The Fight to Save Gabon's Elephants

Tusks, weapons and other poacher equipment, seized in February 2013

Gabon is a country known for its pro-wildlife stance as was most recently highlighted when President Ali Bongo ceremoniously torched the national ivory stockpile in June 2012 as a gesture of defiance towards illegal wildlife exploitation and ivory traffickers. The government reportedly recently banned rifles using high penetration .375 and .458 ammunition in an effort to curb elephant poaching, but it is feared this may have a limited impact since many poachers enter the country from Cameroon.

This small African nation is thought to be home to roughly half of Africa’s forest elephants, perhaps 50,000 altogether, but recent reports indicate that Gabon is also not immune to the poaching frenzy which is affecting so many elephant range states. In Minkebe National Park alone, it is estimated that 11,100 elephants have been killed since 2004. Law enforcement work being supported by Born Free partner, Conservation Justice also indicates that the illegal ivory market is well developed and active nationwide.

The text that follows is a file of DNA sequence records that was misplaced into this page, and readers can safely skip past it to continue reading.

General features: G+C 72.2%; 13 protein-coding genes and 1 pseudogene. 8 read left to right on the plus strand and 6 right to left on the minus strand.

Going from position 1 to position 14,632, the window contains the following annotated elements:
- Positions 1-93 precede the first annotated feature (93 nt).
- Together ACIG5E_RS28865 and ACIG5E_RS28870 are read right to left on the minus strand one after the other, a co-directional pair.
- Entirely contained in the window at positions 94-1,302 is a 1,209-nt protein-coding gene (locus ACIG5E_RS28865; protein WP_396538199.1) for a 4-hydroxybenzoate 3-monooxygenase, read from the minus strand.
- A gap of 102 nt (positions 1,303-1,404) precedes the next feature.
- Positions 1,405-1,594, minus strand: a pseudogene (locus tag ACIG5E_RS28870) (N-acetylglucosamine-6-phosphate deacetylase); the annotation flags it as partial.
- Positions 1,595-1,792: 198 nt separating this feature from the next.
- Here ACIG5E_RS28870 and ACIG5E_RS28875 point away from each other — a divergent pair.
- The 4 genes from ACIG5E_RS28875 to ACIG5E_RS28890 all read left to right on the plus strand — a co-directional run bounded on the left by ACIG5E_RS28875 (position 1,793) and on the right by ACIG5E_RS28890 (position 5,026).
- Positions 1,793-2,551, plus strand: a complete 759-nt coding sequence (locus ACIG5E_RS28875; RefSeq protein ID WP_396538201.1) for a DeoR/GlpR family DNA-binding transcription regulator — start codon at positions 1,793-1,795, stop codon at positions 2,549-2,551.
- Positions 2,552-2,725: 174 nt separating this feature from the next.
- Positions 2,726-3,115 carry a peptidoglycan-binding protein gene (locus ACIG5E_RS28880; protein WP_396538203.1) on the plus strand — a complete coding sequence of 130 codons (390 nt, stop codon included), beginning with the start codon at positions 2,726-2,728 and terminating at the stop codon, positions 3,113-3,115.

Working with the Judicial Police, Conservation Justice has assisted with investigations that have resulted in the arrest this week of a high ranking Gabonese official who has admitted to heading one of the country’s largest ivory trafficking networks. The arrest of Athanase Edou Mebiame is a big break-through in terms of illegal wildlife trade enforcement, as are the arrest of a further 13 ivory traffickers in the course of a 3-week sting operation. High powered rifles and ammunition as well as 24 elephant tusks were also seized and all eyes are now on the Gabon courts who will be expected to pass down the harshest sentence on the accused.

Conservation Justice assists the government of Gabon through mounting investigations, planning operations and raising awareness through the media on issues related to wildlife crime.

Meanwhile in Bangkok, delegates for the next major CITES meeting are arriving to discuss the issues surrounding the survival of many species, including elephants, such as a decision making mechanism to guide future sales of ivory. To many this is an unthinkable scenario - that in the midst of this poaching onslaught, the world would be entertaining the mere thought of sales of ivory. Also discussed will be the African Elephant Action Plan, a blueprint to counter the multiple threats faced by Africa's elephants and agreed by all African countries with elephants.

Find out more about the African Elephant Action Plan

Sign the petition and reject the legal ivory trade

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